What is a co-op?

by Trudy Bialic, Editor

This article was originally published in October 2002


PCC helped create the local market for organic dairy. In 1994, Washington had no organic dairies; now there are 13.

October is National Co-op month celebrating 250 years of American co-ops

When PCC members think “co-op,” they may think of organic and sustainably grown food, discounts, or a community-owned business not beholden to out-of-state stockholders.

In fact, people join different co-ops for many reasons today, although it often has to do with saving money or supporting a certain kind of business. These characteristics have come from a long 250-year history of cooperatives in this country.

October is National Co-op Month and this year, 2002, marks the 250th anniversary of the first successful cooperative organization in America. In 1752, Benjamin Franklin initiated the “The Philadelphia Contributionship for the Insurance of Houses from Loss by Fire.” It was a volunteer fire-fighting company, made up of 30 volunteers. The Philadelphia Contributionship still serves members in Pennsylvania and New Jersey today as a mutual fire insurance company.

Co-ops are formed by people with a common need. Every day, all across America, 120 million people solve problems and enjoy a better life because of their co-ops. A Gallup survey finds that American consumers have greater confidence in the trustworthiness, pricing and commitment to quality of cooperatives than privately-owned businesses.

People have formed more than 48,000 co-ops for farming, banking, healthcare, housing, electric and telephone service, grocery retailing, and many other products and services. Aside from PCC, other well-known co-op names include REI, The Associated Press, Ace Hardware, Tru-Value Hardware, Sunkist, Ocean Spray, Land O’Lakes, CUNA Mutual Insurance Group, and Group Health.

In producer cooperatives, the people who produce the goods are the owners. Service cooperatives are enterprises such as credit unions. Worker cooperatives are enterprises where the workers are the owners.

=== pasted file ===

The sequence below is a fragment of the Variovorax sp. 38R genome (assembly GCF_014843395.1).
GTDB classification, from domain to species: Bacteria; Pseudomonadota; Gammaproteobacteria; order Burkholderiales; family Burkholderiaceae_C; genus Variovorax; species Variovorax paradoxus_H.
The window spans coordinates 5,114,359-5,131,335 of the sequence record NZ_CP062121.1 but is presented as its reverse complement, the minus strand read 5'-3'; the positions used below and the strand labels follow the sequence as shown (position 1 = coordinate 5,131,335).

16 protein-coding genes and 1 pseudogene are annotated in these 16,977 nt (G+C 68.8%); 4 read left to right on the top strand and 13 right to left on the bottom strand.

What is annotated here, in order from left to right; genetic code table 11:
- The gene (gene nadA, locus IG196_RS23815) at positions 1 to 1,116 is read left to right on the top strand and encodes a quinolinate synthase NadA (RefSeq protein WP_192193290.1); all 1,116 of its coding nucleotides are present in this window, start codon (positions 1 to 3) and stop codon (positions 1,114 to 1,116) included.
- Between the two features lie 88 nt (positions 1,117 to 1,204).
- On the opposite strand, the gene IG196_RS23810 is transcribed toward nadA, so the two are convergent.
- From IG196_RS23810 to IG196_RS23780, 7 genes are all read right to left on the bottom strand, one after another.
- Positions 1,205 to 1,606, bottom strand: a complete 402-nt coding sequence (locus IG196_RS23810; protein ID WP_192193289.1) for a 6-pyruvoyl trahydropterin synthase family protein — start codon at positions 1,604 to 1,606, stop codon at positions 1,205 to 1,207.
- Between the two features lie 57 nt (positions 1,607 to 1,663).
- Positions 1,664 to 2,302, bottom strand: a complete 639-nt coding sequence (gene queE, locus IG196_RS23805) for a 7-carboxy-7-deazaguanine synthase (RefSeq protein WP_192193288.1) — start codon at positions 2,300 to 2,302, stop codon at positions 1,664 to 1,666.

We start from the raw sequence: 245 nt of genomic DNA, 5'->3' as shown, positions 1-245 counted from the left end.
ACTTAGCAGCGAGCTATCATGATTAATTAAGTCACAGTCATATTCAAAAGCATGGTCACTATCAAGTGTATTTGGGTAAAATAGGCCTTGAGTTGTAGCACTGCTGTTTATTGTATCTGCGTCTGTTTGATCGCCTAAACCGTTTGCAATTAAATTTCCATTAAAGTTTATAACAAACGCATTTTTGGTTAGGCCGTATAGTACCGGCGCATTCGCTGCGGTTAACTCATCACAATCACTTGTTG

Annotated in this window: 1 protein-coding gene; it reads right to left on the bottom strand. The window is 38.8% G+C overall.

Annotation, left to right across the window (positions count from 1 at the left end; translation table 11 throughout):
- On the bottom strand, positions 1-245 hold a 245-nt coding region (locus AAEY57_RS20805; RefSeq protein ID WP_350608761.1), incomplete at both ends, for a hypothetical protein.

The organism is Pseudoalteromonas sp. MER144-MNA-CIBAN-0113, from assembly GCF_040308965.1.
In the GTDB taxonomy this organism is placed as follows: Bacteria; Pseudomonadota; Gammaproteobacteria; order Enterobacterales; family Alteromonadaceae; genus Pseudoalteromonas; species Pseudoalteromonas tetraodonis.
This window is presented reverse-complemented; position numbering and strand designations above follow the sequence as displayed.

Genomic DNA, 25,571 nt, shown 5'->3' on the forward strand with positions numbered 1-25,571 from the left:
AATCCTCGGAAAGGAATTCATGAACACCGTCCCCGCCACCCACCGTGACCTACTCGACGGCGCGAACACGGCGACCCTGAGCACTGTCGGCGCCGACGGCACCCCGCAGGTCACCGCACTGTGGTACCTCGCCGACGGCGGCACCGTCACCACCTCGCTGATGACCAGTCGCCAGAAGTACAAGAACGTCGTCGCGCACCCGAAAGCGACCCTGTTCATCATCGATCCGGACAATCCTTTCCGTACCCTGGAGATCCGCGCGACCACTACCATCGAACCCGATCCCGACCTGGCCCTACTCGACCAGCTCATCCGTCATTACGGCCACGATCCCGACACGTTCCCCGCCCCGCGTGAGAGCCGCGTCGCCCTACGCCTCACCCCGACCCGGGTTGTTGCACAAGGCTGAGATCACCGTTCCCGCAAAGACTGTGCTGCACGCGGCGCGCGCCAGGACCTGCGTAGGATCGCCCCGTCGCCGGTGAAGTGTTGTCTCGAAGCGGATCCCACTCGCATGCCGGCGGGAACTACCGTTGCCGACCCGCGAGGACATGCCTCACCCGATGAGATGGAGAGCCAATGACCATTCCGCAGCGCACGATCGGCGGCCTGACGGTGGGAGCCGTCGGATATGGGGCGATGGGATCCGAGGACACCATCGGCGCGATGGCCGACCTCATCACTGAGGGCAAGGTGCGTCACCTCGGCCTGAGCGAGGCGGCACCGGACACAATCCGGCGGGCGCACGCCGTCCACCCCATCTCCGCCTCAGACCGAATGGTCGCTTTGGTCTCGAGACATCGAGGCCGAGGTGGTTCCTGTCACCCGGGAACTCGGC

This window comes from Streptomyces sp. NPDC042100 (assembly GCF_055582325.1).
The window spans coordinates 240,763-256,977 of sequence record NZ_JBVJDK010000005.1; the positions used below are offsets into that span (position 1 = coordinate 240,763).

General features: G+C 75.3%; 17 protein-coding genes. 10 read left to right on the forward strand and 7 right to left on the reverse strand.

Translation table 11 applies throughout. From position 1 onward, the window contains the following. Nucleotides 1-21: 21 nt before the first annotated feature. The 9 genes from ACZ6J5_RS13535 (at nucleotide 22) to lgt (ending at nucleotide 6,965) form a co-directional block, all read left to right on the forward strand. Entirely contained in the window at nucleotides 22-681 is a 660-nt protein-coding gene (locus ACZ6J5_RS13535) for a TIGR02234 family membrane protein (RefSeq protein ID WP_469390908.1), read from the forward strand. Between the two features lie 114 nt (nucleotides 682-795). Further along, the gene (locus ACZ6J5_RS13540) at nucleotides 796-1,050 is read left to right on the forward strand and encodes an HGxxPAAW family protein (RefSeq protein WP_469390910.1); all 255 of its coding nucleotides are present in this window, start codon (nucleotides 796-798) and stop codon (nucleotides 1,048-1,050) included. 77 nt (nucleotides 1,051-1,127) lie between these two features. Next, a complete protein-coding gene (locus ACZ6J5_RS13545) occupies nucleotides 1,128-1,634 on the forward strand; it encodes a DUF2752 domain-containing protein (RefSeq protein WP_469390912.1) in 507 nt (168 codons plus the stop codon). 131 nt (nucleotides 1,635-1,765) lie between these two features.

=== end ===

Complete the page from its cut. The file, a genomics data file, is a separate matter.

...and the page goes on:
PCC is a consumer co-op, which means we’re owned and operated by the members who shop our stores.

Your investment in co-op membership helps all of us work for cooperative principles shared by co-ops all around the world.

Common co-op principles

  • Voluntary and open membership to all.
  • One member, one vote. Cooperatives are democratic organizations controlled by the members, who participate in setting policies and making decisions.
  • Members’ economic participation. Members contribute equally to and democratically control the capital of their cooperative.
  • Education, training and information. Cooperatives provide education and training for members and staff so they can contribute effectively to the development of their cooperatives. They also inform the general public and decision-makers about the benefits and nature of cooperation.
  • Cooperation among cooperatives. Cooperatives serve their members and strengthen the cooperative movement by working together through local, regional, and national and international structures. PCC participates, for example, in the National Cooperative Grocers Association.
  • Concern for community. While focusing on member needs, cooperatives work for the sustainable development of their communities.

PCC’s co-op highlights

Since 1961, PCC has done many extraordinary things as a cooperative, for the common interest of our business. For example, PCC:

  • Helped organize and fund the first organic growers association in Washington (Farmer’s Wholesale Co-op).
  • Helped start and administer the P-Patch program in Seattle to encourage urban community gardens.
  • PCC created the market for organic dairy in Washington State. When the dairy industry started using growth hormones, we provided letters of credit to farmers to go organic. In 1994, Washington had no organic dairies; now there are 13.
  • Provided lines of credit or loans to organic growers including: Back Ten Co-op, Rent’s Due Ranch, Rose Valley Egg Farm, and Seattle Tilth. ¥ Established the PCC Farmland Fund in 1999 to preserve threatened farmland in Washington State and move it into organic production.
  • Helped found the Northwest Cooperative Grocers Association in 1998.
  • Made loans to Central Co-op, Capitol Hill Co-op, Phinney Ridge Co-op, Sno-Isle Co-op, Cascadia Loan fund.
  • Provided markets for cooperatives including Equal Exchange, Organic Valley, Frontier, Galilee Herbal Remedies, Oregon Country Beef, Puyallup Valley Co-op, Organically Grown Co-op.
  • Funded and supported Consumers United for Food Safety (www.purefood) in a campaign against irradiation.
  • Funded and provided a staff representative for the Washington State Organic Advisory Board, Organic Trade Association, and Washington’s Food Safety Enhancement Advisory Council.
  • Helped create legislation for Washington’s organic certification program.
  • Sponsored a letter-writing campaign to the FDA on Dietary Supplement and Health Education Act in 1996.
  • Sponsored a letter-writing campaign to the USDA to form national organic standards. PCC members sent 7,000 of the 300,000 letters received by the USDA, 1998.
  • Sponsored a letter-writing campaign to label genetically altered foods, collecting 12,000 letters from members in 2000.
  • Pioneered a cooking class program. (FoodWorks)

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